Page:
Ready to jump off a virtual cliff?
January 30, 2016
The wait to experience the Sundance Film Festival’s New Frontier installations on Main Street, at times, exceeded three hours. There was a similar rush at Samsung’s GearVR Theater at the corner of Heber Avenue and Main Street and the Treachery of Solitude tent on Swede Alley, where eager festival goers lined up to get in on the latest craze: virtual reality.
To put it simply, virtual reality refers to various video formats that, when coupled with other emerging technologies (3D goggles, surround sound and laser sensors, for example), give audiences the sense that they have stepped through the screen they are watching and into a vivid story landscape.
Nested in dark alcoves on the second and third floors of the historic Claim Jumper building another sort of history was being made. Artists from around the world unpacked an assortment of computers, laser sensors, screens and props and by the time the festival opened they were ready to show their mysterious wares to the public.
In a tiny room, viewers were invited to perch on metal stools and peer through VR goggles at a 3D video of a small family trapped in an underground bomb shelter. The seats vibrated as rockets seemed to explode overhead and participants were encouraged to turn and look around as the aftershocks toppled toys and provisions off the shelter’s shelves behind and beside them.
Milica Zec, one of the artists who created the exhibit, said it was based on her experiences growing up in war torn Serbia. Her hope, she said, is that virtual reality installations like hers can be used to influence international policymakers by giving them a more visceral sense of the effects of their decisions. "I am an idealist," she said.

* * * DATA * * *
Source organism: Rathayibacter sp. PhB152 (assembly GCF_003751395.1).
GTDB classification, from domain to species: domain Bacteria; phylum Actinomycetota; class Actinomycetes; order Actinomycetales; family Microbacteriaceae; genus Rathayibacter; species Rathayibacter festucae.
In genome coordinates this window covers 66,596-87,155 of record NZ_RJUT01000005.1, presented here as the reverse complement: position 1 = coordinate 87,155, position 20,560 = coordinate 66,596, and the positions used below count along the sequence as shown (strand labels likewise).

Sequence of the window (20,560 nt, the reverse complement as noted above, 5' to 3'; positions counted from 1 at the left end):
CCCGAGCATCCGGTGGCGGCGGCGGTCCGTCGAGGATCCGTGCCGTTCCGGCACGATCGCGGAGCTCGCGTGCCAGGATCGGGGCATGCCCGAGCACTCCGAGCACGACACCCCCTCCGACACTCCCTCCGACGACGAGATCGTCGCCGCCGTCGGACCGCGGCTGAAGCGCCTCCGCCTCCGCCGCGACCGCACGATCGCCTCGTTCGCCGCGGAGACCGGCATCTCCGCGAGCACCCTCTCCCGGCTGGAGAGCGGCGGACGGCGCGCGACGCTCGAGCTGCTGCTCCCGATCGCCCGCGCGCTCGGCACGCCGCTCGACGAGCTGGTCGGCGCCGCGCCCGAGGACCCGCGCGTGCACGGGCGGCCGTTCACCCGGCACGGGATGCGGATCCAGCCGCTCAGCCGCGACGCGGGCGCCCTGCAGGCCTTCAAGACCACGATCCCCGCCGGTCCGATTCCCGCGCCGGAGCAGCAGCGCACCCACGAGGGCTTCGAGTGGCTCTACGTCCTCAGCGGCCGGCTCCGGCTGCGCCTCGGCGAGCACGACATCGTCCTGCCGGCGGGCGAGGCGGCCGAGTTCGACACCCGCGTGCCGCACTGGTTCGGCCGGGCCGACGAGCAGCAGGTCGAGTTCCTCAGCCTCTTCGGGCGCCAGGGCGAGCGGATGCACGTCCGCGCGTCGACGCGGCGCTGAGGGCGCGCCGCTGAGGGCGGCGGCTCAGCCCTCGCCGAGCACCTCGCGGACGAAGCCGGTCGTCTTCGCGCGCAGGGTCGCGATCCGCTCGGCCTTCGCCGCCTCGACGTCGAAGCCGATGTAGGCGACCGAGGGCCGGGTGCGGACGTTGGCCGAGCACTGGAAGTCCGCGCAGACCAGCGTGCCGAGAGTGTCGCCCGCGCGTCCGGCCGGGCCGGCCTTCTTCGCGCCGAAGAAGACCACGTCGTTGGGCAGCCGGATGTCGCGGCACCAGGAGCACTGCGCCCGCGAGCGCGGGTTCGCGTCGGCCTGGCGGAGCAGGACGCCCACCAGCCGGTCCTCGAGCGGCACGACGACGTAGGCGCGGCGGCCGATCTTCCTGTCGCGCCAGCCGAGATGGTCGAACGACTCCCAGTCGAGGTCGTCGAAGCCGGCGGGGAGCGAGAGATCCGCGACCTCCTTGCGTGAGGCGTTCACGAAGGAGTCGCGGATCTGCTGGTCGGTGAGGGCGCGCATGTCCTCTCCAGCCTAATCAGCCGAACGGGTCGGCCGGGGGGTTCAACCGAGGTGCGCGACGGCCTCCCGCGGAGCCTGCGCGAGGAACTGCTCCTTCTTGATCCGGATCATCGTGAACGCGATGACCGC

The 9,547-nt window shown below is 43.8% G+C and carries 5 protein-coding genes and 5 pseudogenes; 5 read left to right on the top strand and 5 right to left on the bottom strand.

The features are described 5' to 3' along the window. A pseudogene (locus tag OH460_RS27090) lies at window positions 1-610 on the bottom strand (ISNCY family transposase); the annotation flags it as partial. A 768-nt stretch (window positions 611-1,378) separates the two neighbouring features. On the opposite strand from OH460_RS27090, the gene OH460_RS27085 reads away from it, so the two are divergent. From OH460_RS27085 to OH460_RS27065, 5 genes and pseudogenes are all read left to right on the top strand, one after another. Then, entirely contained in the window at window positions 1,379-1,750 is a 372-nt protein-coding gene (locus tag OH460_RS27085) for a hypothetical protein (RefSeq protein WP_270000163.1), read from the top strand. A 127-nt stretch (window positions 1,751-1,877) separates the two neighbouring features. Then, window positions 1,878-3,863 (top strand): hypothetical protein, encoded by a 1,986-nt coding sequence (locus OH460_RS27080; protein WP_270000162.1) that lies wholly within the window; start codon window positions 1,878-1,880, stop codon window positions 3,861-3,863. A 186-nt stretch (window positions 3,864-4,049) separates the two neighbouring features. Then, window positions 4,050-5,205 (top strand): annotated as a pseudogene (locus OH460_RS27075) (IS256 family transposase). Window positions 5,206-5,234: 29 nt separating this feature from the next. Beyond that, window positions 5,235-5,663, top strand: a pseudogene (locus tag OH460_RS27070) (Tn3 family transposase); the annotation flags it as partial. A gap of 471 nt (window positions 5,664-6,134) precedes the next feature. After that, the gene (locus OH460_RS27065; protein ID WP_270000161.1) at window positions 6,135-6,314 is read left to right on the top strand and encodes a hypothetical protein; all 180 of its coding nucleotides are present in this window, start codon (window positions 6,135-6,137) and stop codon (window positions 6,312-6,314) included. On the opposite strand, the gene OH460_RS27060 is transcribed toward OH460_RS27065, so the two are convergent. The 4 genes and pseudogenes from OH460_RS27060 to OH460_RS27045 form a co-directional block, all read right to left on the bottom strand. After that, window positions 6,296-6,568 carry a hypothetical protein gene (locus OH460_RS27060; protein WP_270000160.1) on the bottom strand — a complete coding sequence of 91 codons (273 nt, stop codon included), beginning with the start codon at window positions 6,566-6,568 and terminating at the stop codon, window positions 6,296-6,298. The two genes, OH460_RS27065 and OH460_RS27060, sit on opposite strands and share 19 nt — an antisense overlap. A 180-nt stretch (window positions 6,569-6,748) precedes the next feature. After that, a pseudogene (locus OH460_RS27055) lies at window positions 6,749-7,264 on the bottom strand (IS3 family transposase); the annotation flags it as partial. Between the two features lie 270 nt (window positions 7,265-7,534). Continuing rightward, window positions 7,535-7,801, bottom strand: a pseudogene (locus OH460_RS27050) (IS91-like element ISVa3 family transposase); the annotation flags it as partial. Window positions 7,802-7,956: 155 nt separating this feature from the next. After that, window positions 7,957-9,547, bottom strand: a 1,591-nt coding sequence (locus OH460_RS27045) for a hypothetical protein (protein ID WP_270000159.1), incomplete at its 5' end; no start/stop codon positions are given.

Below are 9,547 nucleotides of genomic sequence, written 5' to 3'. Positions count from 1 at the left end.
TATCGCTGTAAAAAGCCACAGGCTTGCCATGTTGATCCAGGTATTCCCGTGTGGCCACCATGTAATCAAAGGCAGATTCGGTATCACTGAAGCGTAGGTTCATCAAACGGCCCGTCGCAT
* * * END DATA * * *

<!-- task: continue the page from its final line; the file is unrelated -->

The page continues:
In another space, visitors held onto a computer tablet and, with the help of a set of VR goggles and headphones, guided a whale that seemed to float off the screen. The project’s creative director, Alex McDowell of 5D Global Studio, described it as "spherical storytelling."
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Toward the middle of the space, strangers huddled together on foam block while immersed in disparate worlds. At one end of the makeshift couch, a headset-clad viewer watched "Viens!" a sensual intertwining of human figures, at the other end a viewer was busy reaching out to "touch" a nesting sea turtle emerging from a sandy mound.
Around the corner from the whale, pairs of VR adventurers were outfitted with laser sensors on their hands and feet, along with space suit-like backpacks and virtual reality goggles. They were then instructed to locate crystals needed to power their space pod.
To those still waiting in line for their turns at Sylvain Chague and Caecilia Charbonnier’s "Real Virtuality," the inexperienced space travelers looked like drunken sailors, stumbling across the limited floor space, but those wearing the magic helmets were actually trying to climb through a series of dystopian caverns, convincing enough to make them trip over "virtual" obstacles.
The pair are co-founders of Artanim, a Swiss company that is developing VR technologies for, among other uses, orthopedic and sports medicine.
Even after the opening weekend the New Frontier exhibits attracted big crowds, but, it seemed, people weren’t discouraged from signing up.